One rainfall record for the Minot area is certain to fall. Another remains within reach. And there are still four months remaining in 2013.
At the North Central Research and Extension Center located immediately south of the city 1.56 inches of rain was recorded in the 24-hour period ending at 8 a.m. Thursday. The total for the year at that reporting point is now 26.47 inches of rain. The all-time record of 26.99 inches set in 1975 should soon be broken. When that occurs 2013 will claim the soggy distinction of being the wettest year in recorded history south of the city. Precipitation totals are read manually each day at the Research Center.
An automated system is in place at the Minot International Airport on the city's north side. That gauge recorded .60 inches of rain early Thursday morning, pushing the yearly total at that location to 20.17 inches. The airport precipitation record for a single year is 26.99 inches set in 1975.
Work continued on the Sixth Street Southwest underpass project Thursday despite more than a half inch of rain that fell early Thursday morning. Construction projects throughout the Minot region have had to contend with above average rainfall this summer.
According to historical data compiled by the National Weather Service, Minot's average precipitation for the final four months of the year is 3.75 inches. That means that average precipitation over the next 120 days, in a year that has seen nothing but average in terms of rainfall, would push the yearly total to nearly 24 inches, sixth greatest in history at the airport.
If average rainfall should occur at the Research Center the next four months, it would completely obliterate the existing record.
"The area has had a lot of rain, almost seven inches ahead of normal" said Bill Abeling, Bismarck NWS meteorologist. "Thunderstorms will produce a lot of variability in rainfall events."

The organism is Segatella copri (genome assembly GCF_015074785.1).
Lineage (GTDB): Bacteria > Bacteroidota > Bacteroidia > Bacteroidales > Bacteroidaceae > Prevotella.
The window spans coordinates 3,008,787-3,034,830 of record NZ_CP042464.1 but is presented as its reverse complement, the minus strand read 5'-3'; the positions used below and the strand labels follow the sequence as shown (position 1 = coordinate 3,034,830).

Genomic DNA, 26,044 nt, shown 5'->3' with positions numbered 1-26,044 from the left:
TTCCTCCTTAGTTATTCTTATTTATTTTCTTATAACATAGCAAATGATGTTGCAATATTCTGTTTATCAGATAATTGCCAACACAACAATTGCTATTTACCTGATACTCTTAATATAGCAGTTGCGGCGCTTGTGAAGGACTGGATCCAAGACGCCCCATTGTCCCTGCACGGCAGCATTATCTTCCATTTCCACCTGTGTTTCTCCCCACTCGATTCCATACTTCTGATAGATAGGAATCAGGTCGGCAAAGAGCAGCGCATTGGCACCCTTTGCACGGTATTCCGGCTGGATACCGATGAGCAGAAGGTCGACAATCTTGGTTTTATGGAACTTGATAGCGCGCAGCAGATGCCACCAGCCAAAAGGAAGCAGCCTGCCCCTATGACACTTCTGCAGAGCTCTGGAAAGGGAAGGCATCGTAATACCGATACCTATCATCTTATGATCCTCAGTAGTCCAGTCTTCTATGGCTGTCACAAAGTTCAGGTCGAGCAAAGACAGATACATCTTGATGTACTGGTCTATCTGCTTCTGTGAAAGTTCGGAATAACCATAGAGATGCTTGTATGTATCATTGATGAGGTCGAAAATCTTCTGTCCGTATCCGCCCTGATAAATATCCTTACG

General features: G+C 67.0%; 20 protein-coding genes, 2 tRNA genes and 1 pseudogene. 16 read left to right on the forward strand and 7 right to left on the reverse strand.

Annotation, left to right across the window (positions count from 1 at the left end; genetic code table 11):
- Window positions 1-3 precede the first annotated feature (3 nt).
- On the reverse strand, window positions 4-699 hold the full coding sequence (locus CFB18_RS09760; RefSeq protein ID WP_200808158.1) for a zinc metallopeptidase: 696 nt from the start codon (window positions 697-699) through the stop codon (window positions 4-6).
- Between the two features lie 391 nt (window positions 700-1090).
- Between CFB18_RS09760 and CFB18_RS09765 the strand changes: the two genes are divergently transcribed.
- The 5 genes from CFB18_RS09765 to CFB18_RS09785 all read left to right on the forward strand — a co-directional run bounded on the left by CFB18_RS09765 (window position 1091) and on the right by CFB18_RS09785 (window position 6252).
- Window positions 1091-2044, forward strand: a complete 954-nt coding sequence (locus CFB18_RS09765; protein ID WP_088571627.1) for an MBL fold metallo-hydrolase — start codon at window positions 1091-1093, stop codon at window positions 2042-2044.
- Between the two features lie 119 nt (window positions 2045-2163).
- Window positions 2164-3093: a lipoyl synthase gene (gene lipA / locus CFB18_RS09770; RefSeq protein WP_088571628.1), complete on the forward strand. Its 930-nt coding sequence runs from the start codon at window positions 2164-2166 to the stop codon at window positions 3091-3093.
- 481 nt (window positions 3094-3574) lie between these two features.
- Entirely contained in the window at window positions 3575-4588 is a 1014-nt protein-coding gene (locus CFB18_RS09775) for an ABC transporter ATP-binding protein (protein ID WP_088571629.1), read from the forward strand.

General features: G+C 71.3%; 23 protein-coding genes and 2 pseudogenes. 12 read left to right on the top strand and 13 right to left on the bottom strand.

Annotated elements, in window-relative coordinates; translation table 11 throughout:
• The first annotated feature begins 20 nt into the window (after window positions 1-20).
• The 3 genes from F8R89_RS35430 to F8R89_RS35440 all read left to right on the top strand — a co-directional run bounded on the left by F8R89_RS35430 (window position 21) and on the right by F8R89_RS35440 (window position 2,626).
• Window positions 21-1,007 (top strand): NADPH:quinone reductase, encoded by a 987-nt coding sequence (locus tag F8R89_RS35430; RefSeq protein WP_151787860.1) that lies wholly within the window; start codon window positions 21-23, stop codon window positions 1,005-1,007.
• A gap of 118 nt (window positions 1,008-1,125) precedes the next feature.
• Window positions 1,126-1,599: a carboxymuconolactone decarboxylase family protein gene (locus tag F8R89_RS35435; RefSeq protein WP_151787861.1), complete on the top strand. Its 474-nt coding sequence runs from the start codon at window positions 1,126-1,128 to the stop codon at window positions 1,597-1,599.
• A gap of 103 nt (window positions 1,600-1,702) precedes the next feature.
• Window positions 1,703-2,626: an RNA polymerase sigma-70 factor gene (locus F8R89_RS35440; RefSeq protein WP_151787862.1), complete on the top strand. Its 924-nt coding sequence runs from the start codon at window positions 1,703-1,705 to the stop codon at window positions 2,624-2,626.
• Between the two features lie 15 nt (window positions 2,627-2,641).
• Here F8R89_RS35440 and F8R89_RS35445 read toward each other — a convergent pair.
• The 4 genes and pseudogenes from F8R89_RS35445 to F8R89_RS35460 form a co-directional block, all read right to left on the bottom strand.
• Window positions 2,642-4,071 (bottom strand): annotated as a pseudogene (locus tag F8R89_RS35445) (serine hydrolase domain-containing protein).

This year the amount of rain on Minot's south edge has consistently run higher than what has fallen on the north side of Minot. That difference held true Thursday morning when the Research Center recorded almost a full inch more rain than did the airport.
"It's not unusual. It really complicates things for forecasters," said Allen Schlag, Bismarck NWS hydrologist. "I suspect ground water levels in those areas are healthy. Seeing water problems in basements is to be expected."
With the wet conditions that preceded the historic flood of 2011 still entrenched in victim's minds, rainfall approaching all-time record levels are certain to attract significant attention. However, says Schlag, wet soil conditions now may or may not influence the amount of runoff next spring.
"It's still too early in the fall to make that determination. I'm most interested in the moisture conditions in the top six to 10 inches of soil right before freeze-up," explained Schlag. "That's where solid ice will develop in the ground and develop a nearly impermeable ground surface. Right now you still have vegetation doing everything it can to pull up that moisture. There's still a lot of time."
While the amount of soil moisture, or lack of soil moisture, is considered an important factor in compiling spring runoff forecasts, it is just one of several factors that must be considered in issuing runoff outlooks.
"It is one piece of many in a very complicated soup of ingredients," said Schlag. "No one factor, other than no rainfall or snowfall, will guarantee or eliminate runoff. You have a lot of factors to consider in any given year."
For now the NWS will continue to closely monitor rainfall and soil moisture conditions until freeze-up. While predicting what next spring's runoff season will bring is not yet possible, 2013 rainfall has already secured its place in the record books.